3 Facts to Know about Cervical Cancer & How UAB Medicine is Working to Eliminate It

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Cervical Cancer awareness ribbon As women living in Alabama, we were concerned to learn recently that Alabama is among the top states with the highest cervical cancer cases and mortality rate. Thankfully, UAB Medicine is doing something about it, and we can too.

Last May, organizations, advocates, and health care providers across the state came together and developed a collaboration action plan to eliminate cervical cancer as a public health problem in Alabama by 2033. Alabama is the first and only state in the United States to have a plan like this in place! Many organizations are working together to make “Operation Wipe Out” a success, including UAB’s Department of Obstetrics and Gynecology, the O’Neal Comprehensive Cancer Center, TogetHER for Health, Rotary Club of Birmingham, and the Alabama Department of Public Health.

Isabel Scarinci, PhD, MPH serves as Vice-Chair for Global and Rural Health of UAB’s Department of Obstetrics and Gynecology and helps lead the initiative to end cervical cancer in Alabama. Dr. Scarinci has dedicated her career to research on cervical cancer, so we were eager to talk with her to learn more about it and how we can be a part of the movement to end it. Read on to find out the three main takeaways from our conversation.

1. The Good News – Cervical Cancer is Preventable!

HPV Vaccine- Cervical Cancer prevention

We were really encouraged to learn from Dr. Scarinci that cervical cancer can be prevented. As she shared, “Most cervical cancer is caused by HPV (Human Papillomavirus), which is sexually transmitted. (This virus also causes other cancers, such as oropharyngeal and anal cancer among men and women, penile cancer in men, and vulvar and vaginal cancer among women.) It is a very common virus, and most people who are or have been sexually active get this virus.” Thankfully, because we know HPV can lead to cervical cancer, we can take measures before that happens.

2. How We Can Prevent Cervical Cancer:

Preventing cervical cancer comes down to two things – HPV vaccination and cervical cancer screening. Dr. Scarinci explained, “We have a safe and effective vaccine that can prevent children, adolescents, and young adults from getting the virus. HPV vaccination is recommended for children, adolescents and young adults (men and women) between the ages of 9 and 26 years of age. For children between the ages of 9 and 14, two doses are recommended. For adolescents and young adults between the ages of 15 and 26, three doses are recommended. The FDA also approved the vaccine for adults up to age 45 based on joint decision making with their health care provider.”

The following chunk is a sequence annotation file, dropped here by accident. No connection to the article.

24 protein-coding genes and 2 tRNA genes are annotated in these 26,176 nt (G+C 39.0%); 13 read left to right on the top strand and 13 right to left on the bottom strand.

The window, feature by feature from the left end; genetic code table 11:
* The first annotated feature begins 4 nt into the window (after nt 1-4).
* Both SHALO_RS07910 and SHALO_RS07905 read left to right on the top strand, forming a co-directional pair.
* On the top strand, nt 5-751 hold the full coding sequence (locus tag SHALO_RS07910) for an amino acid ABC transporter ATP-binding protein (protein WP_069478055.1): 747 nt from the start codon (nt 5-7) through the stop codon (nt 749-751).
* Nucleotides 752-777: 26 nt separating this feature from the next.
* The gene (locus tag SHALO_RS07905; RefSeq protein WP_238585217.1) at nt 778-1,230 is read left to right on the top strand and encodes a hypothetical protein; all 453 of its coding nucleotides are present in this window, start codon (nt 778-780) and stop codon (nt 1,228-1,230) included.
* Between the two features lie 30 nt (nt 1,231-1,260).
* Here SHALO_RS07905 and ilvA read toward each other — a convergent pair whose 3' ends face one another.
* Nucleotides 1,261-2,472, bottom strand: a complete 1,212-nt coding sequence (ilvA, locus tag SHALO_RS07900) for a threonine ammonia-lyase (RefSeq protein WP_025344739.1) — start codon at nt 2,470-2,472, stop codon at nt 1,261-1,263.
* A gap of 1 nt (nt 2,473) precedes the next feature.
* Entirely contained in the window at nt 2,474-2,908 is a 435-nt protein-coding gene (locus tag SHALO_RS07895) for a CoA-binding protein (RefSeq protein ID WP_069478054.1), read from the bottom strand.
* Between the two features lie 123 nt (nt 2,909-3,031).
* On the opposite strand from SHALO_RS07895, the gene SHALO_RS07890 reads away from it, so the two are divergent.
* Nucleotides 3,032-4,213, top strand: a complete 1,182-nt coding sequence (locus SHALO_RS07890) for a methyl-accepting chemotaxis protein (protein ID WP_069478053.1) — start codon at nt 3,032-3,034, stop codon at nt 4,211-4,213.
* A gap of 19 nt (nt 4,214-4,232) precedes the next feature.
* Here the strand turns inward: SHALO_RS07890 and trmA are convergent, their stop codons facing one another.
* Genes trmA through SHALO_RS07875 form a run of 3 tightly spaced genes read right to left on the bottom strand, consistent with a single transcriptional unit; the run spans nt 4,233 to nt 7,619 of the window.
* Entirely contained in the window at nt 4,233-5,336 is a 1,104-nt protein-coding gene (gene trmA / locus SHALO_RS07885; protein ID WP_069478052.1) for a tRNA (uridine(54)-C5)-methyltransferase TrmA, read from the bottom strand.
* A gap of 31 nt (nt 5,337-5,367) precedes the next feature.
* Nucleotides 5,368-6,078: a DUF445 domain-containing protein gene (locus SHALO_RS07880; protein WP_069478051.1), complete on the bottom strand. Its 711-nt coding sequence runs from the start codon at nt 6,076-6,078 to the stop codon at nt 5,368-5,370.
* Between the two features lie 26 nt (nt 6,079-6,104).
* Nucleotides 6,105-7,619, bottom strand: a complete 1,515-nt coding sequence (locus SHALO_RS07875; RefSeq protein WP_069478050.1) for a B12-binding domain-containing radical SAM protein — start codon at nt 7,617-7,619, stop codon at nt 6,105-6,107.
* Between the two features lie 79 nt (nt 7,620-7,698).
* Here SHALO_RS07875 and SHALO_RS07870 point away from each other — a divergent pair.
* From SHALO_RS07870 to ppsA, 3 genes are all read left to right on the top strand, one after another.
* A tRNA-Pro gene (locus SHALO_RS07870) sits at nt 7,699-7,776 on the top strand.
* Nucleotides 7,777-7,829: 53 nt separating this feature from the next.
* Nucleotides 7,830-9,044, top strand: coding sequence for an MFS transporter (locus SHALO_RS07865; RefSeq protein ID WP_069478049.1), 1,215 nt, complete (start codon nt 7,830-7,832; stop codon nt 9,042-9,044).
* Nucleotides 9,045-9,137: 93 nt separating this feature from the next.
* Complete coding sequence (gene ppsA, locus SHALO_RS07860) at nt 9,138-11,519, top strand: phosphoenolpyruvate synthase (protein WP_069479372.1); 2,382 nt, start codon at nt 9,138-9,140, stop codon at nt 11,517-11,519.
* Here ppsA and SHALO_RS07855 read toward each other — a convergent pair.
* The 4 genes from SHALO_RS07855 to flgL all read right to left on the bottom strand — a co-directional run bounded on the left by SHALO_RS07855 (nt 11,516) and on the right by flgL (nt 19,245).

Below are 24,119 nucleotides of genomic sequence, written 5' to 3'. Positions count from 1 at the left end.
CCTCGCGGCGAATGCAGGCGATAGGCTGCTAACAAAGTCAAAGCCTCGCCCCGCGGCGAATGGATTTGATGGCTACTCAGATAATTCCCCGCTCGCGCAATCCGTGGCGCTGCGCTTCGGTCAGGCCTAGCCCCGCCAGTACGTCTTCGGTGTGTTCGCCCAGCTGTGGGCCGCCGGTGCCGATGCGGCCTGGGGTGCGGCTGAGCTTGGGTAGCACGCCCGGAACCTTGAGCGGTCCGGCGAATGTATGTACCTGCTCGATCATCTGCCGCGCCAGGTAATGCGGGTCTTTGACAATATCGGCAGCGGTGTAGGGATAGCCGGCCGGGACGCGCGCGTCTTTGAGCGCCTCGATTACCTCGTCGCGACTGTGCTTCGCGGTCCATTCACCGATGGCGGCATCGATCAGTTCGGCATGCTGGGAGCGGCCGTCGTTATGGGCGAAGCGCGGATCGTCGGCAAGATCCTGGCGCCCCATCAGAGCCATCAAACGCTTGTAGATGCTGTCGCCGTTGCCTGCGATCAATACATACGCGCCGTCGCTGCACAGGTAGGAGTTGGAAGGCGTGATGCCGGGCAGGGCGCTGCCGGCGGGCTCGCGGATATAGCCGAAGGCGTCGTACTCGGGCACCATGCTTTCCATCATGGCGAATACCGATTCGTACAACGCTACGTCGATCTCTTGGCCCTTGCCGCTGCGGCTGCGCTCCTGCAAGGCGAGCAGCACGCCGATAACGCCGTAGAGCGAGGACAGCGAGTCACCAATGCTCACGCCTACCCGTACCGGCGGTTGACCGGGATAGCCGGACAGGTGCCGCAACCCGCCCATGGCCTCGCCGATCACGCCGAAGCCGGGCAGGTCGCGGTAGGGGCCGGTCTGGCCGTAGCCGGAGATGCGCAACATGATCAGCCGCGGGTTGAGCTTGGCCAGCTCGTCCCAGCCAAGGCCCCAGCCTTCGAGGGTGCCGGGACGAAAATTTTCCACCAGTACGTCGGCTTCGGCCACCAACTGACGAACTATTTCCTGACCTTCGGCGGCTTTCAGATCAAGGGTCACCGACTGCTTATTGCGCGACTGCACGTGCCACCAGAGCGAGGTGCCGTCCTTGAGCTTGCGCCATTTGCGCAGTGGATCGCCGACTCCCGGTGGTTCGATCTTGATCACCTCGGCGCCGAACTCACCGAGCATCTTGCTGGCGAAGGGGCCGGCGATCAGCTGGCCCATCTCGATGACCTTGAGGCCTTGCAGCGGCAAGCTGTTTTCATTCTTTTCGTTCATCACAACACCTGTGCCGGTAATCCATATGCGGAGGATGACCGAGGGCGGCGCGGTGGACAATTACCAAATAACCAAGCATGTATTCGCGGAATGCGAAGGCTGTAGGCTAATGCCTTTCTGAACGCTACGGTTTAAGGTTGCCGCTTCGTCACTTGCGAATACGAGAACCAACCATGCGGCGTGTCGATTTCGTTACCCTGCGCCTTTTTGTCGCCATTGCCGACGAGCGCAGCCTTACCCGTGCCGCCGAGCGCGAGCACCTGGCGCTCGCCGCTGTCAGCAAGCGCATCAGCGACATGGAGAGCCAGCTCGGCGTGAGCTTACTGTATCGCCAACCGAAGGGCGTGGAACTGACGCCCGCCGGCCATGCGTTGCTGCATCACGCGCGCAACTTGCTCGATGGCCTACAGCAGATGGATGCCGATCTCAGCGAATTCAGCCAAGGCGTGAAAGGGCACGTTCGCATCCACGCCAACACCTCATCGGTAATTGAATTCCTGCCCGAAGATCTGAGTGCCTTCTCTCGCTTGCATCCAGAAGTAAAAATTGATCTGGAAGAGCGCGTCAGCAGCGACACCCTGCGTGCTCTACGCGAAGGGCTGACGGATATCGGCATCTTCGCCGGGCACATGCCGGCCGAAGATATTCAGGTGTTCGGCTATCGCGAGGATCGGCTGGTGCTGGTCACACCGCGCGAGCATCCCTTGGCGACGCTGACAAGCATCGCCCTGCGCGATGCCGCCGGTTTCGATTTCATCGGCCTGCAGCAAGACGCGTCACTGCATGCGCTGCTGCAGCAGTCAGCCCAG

cervical cancer screening In addition to HPV vaccination, cervical cancer screening plays a huge role in prevention. Dr. Scarinci recommends screening for all women ages 21 to 65. Screening is really significant because it can detect the presence of HPV or changes in the cells before cancer develops. While some cancer screening serves as detection, cervical cancer screening actually serves as prevention. It is also important to know that family history does not determine our risk for cervical cancer. All women are at risk, so screening is important for everyone. If the cervical cancer screening results are abnormal, women should definitely schedule a follow-up. Treatment is available to prevent cervical cancer from developing. 

3. HPV Vaccinations & Cervical Cancer Screening are Accessible.

More good news is that we have access to these preventative measures. Dr. Scarinci shared that HPV vaccination is covered by most health insurance plans among children under 19 years of age, and uninsured children can get the vaccine at no cost at the local health departments. Cervical cancer screening is covered by most health insurance plans, but low-income and uninsured women can get screened at no cost through the Alabama Breast and Cervical Cancer Early Detection Program.

We are thankful for “Operation Wipe Out” and all those involved who are promoting education and awareness in the fight to end cervical cancer. To learn more, visit Operation Wipe Out – TogetHER for Health and check out the documentary here